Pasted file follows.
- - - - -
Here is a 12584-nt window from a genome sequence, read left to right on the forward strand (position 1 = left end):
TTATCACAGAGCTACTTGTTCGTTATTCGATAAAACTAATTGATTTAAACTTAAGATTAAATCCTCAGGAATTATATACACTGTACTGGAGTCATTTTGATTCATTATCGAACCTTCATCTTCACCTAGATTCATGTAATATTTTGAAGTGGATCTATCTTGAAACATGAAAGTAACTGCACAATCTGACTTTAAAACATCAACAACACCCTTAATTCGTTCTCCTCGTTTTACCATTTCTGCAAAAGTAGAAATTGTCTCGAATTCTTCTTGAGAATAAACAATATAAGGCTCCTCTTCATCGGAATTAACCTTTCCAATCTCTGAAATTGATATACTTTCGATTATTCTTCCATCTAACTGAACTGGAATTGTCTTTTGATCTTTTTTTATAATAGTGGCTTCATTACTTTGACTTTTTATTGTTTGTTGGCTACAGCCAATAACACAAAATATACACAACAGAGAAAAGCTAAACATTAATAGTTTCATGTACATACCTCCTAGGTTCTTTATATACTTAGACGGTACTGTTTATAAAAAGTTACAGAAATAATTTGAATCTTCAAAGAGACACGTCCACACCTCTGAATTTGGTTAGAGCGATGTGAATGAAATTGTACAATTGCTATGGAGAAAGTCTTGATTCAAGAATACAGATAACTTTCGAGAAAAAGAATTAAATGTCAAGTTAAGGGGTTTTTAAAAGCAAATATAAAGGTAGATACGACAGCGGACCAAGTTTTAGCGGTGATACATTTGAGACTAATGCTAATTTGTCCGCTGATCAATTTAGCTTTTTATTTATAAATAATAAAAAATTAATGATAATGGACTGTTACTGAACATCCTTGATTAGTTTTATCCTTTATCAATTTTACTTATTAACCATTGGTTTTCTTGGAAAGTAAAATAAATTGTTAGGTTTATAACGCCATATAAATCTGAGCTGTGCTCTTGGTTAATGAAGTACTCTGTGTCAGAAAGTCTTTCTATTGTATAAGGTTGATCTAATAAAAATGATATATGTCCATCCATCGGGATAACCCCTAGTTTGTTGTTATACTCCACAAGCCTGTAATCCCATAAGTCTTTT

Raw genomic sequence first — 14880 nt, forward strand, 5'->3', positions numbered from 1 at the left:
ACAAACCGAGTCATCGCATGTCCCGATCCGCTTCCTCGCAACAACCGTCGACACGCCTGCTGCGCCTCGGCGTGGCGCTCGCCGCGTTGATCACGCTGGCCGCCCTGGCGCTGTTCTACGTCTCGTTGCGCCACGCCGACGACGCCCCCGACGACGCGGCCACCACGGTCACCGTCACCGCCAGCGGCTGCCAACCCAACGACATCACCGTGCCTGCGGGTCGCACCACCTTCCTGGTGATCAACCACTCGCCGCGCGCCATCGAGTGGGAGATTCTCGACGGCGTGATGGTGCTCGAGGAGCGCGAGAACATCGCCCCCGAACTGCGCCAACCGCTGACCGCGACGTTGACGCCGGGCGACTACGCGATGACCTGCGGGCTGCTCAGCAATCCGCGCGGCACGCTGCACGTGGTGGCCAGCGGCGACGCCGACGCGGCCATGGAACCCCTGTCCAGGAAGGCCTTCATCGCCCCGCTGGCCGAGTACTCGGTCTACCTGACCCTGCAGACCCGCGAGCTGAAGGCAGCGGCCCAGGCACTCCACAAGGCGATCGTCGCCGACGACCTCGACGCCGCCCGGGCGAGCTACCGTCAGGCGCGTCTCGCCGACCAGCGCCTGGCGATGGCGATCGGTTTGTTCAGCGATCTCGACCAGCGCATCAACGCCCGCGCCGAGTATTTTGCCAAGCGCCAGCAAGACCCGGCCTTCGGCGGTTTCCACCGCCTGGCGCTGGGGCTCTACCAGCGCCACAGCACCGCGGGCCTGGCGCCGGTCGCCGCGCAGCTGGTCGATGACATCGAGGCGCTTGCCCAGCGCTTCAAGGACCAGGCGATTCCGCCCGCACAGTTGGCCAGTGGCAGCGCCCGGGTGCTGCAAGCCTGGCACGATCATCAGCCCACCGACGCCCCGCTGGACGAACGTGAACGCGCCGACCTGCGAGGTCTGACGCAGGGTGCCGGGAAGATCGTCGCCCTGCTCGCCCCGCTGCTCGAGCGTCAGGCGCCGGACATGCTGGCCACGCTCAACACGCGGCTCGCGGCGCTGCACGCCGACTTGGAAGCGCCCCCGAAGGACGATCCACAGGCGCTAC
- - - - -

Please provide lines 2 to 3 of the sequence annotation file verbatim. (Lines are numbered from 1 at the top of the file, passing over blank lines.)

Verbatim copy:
TTATCACAGAGCTACTTGTTCGTTATTCGATAAAACTAATTGATTTAAACTTAAGATTAAATCCTCAGGAATTATATACACTGTACTGGAGTCATTTTGATTCATTATCGAACCTTCATCTTCACCTAGATTCATGTAATATTTTGAAGTGGATCTATCTTGAAACATGAAAGTAACTGCACAATCTGACTTTAAAACATCAACAACACCCTTAATTCGTTCTCCTCGTTTTACCATTTCTGCAAAAGTAGAAATTGTCTCGAATTCTTCTTGAGAATAAACAATATAAGGCTCCTCTTCATCGGAATTAACCTTTCCAATCTCTGAAATTGATATACTTTCGATTATTCTTCCATCTAACTGAACTGGAATTGTCTTTTGATCTTTTTTTATAATAGTGGCTTCATTACTTTGACTTTTTATTGTTTGTTGGCTACAGCCAATAACACAAAATATACACAACAGAGAAAAGCTAAACATTAATAGTTTCATGTACATACCTCCTAGGTTCTTTATATACTTAGACGGTACTGTTTATAAAAAGTTACAGAAATAATTTGAATCTTCAAAGAGACACGTCCACACCTCTGAATTTGGTTAGAGCGATGTGAATGAAATTGTACAATTGCTATGGAGAAAGTCTTGATTCAAGAATACAGATAACTTTCGAGAAAAAGAATTAAATGTCAAGTTAAGGGGTTTTTAAAAGCAAATATAAAGGTAGATACGACAGCGGACCAAGTTTTAGCGGTGATACATTTGAGACTAATGCTAATTTGTCCGCTGATCAATTTAGCTTTTTATTTATAAATAATAAAAAATTAATGATAATGGACTGTTACTGAACATCCTTGATTAGTTTTATCCTTTATCAATTTTACTTATTAACCATTGGTTTTCTTGGAAAGTAAAATAAATTGTTAGGTTTATAACGCCATATAAATCTGAGCTGTGCTCTTGGTTAATGAAGTACTCTGTGTCAGAAAGTCTTTCTATTGTATAAGGTTGATCTAATAAAAATGATATATGTCCATCCATCGGGATAACCCCTAGTTTGTTGTTATACTCCACAAGCCTGTAATCCCATAAGTCTTTT

Raw genomic sequence first — 14880 nt, forward strand, 5'->3', positions numbered from 1 at the left: